3 Passive-Income Ideas to Build Long-Term Wealth

Set up to earn multiple passive-income streams to complement your active income. Dividend stocks are an excellent way to start.

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Wouldn’t it be nice to execute multiple plans to earn several streams of passive income? Sounds great, doesn’t it? There’s no free lunch, though. At least, initial active work is required. Here are some ideas to allow you to generate passive income — as passive as income making can get!

Dividend stocks

Solid dividend stocks that tend to increase their dividends are an excellent source of growing passive income. For example, buyers of Fortis (TSX:FTS) stock has not been disappointed with a growing passive income for about 50 years.

The defensive utility stock’s 20-year dividend-growth rate is 7.8%. An investor who bought shares 20 years ago (and did not buy any more shares after that) would have seen their initial yield on cost of about 4% grow to about 17.5%. In other words, if an investor who earned $1,000 of passive income from Fortis stock 20 years ago, they would make about $4,375 of passive income today from the same investment! This is a prime example of the power of persistent dividend growth.

Today, Fortis stock yields 4.15%. And management projects dividend growth of about 5% over the next few years. In non-registered accounts, the stock pays out eligible Canadian dividends that are taxed at a lower rate than your ordinary income.

Canadian REITs

Canadian real estate investment trusts (REITs) is a passive way of investing in real estate. They primarily earn rental income and pass on much of the earnings from their real estate properties to their unitholders.

Their cash distributions are like dividends but are taxed differently. In non-registered accounts, the return of capital portion of the distribution reduces the cost base. The return of capital is tax deferred until unitholders sell or their adjusted cost base turns negative.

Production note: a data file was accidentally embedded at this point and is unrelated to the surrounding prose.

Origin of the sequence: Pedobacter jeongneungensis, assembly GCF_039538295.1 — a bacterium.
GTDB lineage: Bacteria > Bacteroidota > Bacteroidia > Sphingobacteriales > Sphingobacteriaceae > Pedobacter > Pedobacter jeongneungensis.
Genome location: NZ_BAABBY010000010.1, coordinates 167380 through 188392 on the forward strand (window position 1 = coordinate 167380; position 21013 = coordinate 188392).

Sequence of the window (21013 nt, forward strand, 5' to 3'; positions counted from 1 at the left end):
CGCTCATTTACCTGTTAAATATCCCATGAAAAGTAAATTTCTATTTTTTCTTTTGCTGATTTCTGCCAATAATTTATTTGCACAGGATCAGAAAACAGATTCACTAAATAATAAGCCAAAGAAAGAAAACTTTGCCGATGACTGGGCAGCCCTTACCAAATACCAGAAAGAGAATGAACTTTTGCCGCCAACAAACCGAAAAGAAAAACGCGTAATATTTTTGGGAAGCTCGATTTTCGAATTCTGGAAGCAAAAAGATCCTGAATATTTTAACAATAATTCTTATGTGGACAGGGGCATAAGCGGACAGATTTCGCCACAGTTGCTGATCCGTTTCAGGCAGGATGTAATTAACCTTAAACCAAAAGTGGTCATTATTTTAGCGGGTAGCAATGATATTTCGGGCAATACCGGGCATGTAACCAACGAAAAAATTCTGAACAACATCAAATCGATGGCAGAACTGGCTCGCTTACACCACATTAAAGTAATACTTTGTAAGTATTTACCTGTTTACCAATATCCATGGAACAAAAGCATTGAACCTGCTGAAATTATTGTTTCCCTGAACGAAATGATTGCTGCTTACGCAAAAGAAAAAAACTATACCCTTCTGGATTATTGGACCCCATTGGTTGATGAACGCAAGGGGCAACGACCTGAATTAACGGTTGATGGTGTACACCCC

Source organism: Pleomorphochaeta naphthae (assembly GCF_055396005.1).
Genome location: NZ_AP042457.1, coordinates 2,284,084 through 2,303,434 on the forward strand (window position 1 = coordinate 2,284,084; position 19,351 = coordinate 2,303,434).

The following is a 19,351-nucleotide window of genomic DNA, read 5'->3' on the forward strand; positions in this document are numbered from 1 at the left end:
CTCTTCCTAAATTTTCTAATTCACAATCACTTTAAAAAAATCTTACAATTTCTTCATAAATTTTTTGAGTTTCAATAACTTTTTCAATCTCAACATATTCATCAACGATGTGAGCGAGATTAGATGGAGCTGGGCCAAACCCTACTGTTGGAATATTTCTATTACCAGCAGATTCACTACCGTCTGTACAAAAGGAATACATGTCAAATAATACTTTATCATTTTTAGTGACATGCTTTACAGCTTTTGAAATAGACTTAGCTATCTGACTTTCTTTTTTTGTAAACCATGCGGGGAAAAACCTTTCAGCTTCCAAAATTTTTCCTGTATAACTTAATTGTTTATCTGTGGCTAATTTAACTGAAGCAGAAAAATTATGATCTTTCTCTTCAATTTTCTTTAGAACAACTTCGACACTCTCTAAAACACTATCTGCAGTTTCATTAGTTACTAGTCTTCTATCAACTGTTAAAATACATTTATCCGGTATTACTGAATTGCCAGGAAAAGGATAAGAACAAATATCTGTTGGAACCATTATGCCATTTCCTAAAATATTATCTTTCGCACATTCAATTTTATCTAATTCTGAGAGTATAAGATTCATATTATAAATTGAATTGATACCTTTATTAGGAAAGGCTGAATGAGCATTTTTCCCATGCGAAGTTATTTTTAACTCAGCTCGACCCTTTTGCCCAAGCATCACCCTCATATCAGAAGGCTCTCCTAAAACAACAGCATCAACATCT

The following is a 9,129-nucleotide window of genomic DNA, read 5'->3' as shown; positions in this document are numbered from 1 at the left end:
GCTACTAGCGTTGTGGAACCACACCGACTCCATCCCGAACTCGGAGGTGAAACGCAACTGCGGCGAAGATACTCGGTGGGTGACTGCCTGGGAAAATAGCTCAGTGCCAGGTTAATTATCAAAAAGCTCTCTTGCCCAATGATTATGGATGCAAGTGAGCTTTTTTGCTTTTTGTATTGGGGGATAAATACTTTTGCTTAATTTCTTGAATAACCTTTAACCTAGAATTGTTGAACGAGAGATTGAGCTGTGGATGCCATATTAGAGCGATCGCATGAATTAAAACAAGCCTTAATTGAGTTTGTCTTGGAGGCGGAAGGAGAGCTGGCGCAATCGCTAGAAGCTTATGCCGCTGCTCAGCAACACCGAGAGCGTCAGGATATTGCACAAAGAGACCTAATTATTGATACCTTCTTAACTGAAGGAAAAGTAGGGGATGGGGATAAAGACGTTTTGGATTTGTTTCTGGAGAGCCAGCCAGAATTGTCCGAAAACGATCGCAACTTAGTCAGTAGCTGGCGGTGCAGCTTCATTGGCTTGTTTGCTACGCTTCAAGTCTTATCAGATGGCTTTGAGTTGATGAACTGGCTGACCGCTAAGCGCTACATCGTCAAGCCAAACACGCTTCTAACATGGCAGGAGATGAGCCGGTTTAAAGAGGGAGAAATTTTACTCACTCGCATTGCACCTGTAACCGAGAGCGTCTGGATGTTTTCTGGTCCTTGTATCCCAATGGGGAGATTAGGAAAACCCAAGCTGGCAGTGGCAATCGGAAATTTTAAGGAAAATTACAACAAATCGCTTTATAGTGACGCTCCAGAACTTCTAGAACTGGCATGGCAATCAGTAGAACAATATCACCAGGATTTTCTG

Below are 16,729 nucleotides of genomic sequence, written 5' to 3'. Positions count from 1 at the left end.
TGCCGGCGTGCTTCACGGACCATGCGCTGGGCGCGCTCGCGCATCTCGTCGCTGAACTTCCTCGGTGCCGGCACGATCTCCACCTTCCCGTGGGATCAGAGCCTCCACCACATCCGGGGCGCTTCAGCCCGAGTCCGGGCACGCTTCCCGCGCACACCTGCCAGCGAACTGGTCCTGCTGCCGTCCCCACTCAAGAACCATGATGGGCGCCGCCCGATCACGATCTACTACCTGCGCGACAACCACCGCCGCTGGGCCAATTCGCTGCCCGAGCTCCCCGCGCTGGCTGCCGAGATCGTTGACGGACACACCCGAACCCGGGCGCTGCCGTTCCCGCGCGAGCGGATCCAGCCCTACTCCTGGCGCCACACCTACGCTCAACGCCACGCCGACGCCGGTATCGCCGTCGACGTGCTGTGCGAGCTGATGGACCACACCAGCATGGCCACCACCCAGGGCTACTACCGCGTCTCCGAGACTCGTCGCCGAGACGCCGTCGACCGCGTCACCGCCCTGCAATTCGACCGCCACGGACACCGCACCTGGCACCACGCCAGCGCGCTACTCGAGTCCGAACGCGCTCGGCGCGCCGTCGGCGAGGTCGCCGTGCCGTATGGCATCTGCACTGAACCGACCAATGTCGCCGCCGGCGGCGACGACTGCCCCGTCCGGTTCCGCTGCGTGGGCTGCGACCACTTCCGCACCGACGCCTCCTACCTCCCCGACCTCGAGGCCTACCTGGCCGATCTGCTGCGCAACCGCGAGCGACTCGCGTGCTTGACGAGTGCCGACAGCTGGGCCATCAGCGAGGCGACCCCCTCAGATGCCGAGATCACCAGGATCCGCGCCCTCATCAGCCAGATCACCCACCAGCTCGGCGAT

REIT distributions can consists of other income, capital gains, and foreign non-business income. Other income and foreign non-business income are taxed at your marginal tax rate, while half of your capital gains are taxed at your marginal tax rate. If you hold REITs inside tax-advantaged accounts like a Tax-Free Savings Account, Registered Retirement Savings Plan, Registered Disability Savings Plan, or Registered Education Savings Plan, then you can sidestep the above complexity. When unsure of where best to hold REIT units, seek advice from a tax professional.

Investors might be attracted to NorthWest Healthcare Properties REIT or SmartCentres REIT yields of over 7.2%. However, beware of their slow per-unit cash flow growth.

Business income

Business income can also become passive. You can develop a working business model and shift tasks to be automated (using robots) or passed on to be done by someone else such as employees or contractors. This method of making passive income likely requires greater initial work than the other two methods.

Investor takeaways

Often, you’ll find that passive income requires active work (at least initially). For instance, even when building a dividend stock portfolio, it requires you to learn how to pick stocks wisely instead of choosing dividend stocks that might cut their dividends. However, once you get the get the knack of it and get the passive-income stream(s) going, the rewards of wealth creation can be lasting with the help of compound interest.

This article represents the opinion of the writer, who may disagree with the “official” recommendation position of a Motley Fool premium service or advisor. We’re Motley! Questioning an investing thesis — even one of our own — helps us all think critically about investing and make decisions that help us become smarter, happier, and richer, so we sometimes publish articles that may not be in line with recommendations, rankings or other content.

Fool contributor Kay Ng has no positions in any of the stocks mentioned. The Motley Fool recommends Fortis, NorthWest Healthcare Properties Real Estate Investment Trust, and SmartCentres Real Estate Investment Trust. The Motley Fool has a disclosure policy.

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